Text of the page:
David M. Lane



Learning Objectives

  1. Compute logs using different bases
  2. Perform basic arithmetic operations using logs
  3. State the relationship between logs and proportional change

The log transformation reduces positive skew. This can be valuable both for making the data more interpretable and for helping to meet the assumptions of inferential statistics.

Basics of Logarithms (Logs)

Logs are, in a sense, the opposite of exponents. Consider the following simple expression:

102 = 100

Here we can say the base of 10 is raised to the second power. Here is an example of a log:

Log10(100) = 2

This can be read as: The log base ten of 100 equals 2. The result is the power that the base of 10 has to be raised to in order to equal the value (100). Similarly,

Log10(1000) = 3

since 10 has to be raised to the third power in order to equal 1,000.

These examples all used base 10, but any base could have been used. There is a base which results in "natural logarithms" and that is called e and equals approximately 2.718. It is beyond the scope of this book to explain what is "natural" about it. Natural logarithms can be indicated either as: Ln(x) or loge(x).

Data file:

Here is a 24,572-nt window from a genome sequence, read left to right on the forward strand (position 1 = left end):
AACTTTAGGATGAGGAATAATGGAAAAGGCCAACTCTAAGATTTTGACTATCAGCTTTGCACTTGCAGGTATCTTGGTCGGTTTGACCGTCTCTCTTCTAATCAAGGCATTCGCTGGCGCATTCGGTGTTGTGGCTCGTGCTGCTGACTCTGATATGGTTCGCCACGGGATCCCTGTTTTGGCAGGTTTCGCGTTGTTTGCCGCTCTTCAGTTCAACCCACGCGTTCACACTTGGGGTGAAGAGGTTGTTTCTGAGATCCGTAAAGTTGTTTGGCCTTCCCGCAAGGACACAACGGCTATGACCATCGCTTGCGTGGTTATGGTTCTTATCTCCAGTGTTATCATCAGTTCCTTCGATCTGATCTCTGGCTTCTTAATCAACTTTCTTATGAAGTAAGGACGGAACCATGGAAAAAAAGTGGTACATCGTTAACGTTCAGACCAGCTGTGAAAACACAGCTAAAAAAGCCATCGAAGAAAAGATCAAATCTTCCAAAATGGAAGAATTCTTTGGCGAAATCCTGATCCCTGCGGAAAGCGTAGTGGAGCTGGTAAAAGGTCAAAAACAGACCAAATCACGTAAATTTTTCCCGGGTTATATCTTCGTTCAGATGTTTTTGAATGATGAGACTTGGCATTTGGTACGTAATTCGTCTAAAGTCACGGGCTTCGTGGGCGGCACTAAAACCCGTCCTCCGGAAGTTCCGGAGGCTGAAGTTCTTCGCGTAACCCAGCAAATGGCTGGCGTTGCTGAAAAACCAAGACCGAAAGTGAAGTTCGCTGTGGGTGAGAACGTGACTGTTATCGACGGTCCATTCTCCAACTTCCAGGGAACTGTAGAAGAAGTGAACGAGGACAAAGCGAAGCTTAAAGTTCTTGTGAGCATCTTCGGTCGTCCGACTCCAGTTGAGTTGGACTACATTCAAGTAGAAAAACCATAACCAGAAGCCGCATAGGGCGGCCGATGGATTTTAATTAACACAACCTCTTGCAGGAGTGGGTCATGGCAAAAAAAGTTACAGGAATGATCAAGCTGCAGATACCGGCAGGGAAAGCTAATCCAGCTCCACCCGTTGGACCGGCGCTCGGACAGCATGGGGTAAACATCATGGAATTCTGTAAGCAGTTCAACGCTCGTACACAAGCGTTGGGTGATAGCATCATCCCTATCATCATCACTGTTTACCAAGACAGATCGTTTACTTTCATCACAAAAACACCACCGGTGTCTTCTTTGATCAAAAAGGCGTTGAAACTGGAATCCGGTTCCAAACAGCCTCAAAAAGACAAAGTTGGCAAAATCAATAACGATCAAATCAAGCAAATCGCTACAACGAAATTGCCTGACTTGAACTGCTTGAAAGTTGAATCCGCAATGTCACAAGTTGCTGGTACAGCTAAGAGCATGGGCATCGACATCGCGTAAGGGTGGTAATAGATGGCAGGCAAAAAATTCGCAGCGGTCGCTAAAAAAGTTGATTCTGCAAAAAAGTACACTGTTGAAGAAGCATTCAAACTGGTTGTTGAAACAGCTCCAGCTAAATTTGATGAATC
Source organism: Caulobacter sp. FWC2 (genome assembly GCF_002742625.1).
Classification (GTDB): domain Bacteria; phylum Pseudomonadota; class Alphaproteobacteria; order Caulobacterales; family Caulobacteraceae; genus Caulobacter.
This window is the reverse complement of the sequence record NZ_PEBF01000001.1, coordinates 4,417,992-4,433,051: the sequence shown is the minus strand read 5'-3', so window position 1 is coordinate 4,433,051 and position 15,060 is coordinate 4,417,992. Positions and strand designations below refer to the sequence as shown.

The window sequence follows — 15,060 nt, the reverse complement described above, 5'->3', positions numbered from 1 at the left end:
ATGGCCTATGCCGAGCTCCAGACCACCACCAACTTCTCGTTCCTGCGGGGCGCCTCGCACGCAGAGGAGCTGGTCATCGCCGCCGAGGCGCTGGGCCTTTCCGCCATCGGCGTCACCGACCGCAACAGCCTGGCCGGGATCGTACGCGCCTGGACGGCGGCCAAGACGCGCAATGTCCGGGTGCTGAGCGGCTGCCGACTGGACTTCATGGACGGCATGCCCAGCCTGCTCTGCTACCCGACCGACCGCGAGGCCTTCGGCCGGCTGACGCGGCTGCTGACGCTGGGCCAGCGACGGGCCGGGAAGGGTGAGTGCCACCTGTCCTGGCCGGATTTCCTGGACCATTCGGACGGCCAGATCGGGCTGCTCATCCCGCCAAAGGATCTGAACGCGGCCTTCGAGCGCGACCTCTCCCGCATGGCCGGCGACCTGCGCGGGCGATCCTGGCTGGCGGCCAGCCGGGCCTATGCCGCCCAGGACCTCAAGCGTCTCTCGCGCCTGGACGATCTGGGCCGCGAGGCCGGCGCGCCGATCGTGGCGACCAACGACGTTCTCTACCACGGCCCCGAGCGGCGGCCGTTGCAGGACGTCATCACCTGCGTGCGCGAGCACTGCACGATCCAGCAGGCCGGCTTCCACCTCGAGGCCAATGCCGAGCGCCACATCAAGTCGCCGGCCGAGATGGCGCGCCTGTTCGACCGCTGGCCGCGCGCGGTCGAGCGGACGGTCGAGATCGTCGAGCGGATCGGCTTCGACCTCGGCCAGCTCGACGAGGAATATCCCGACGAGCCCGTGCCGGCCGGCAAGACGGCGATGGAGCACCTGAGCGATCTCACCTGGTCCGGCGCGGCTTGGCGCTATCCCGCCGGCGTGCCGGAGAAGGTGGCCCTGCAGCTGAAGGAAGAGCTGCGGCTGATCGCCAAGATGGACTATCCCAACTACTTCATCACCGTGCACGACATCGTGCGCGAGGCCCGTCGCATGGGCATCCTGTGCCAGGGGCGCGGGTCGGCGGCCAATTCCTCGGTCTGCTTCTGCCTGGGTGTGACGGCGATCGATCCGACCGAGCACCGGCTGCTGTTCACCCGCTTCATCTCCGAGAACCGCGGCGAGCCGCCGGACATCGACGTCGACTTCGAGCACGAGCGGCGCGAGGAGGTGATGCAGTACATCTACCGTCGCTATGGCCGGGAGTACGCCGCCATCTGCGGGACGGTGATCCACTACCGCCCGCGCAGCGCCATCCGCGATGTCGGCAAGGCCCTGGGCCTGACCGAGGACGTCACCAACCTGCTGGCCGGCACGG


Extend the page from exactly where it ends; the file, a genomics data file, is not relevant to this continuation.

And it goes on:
Changing the base of the log changes the result by a multiplicative constant. To convert from Log10 to natural logs, you multiply by 2.303. Analogously, to convert in the other direction, you divide by 2.303.

Taking the antilog of a number undoes the operation of taking the log. Therefore, since Log10(1000) = 3, the antilog10 of 3 is 103 = 1,000. Taking the antilog of a number simply raises the base of the logarithm in question to that number.

Logs and Proportional Change

A series of numbers that increase proportionally will increase in equal amounts when converted to logs. For example, the numbers in the first column of Table 1 increase by a factor of 1.5 so that each row is 1.5 times as high as the preceding row. The Log10 transformed numbers increase in equal steps of 0.176.

Table 1. Proportional raw changes are equal in log units.
Raw Log



As another example, if one student increased their score from 100 to 200 while a second student increased theirs from 150 to 300, the percentage change (100%) is the same for both students. The log difference is also the same, as shown below.

Log10(100) = 2.000
Log10(200) = 2.301
Difference: 0.301

Log10(150) = 2.176
Log10(300) = 2.477
Difference: 0.301

Arithmetic Operations

Rules for logs of products and quotients are shown below.

Log(AB) = Log(A) + Log(B)

Log(A/B) = Log(A) - Log(B)

For example,

Log10(10 x 100) = Log10(10) + Log10(100) = 1 + 2 = 3.


Log10(100/10) = Log10(100) - Log10(10) = 2 - 1 = 1.



Please answer the questions:
correct feedback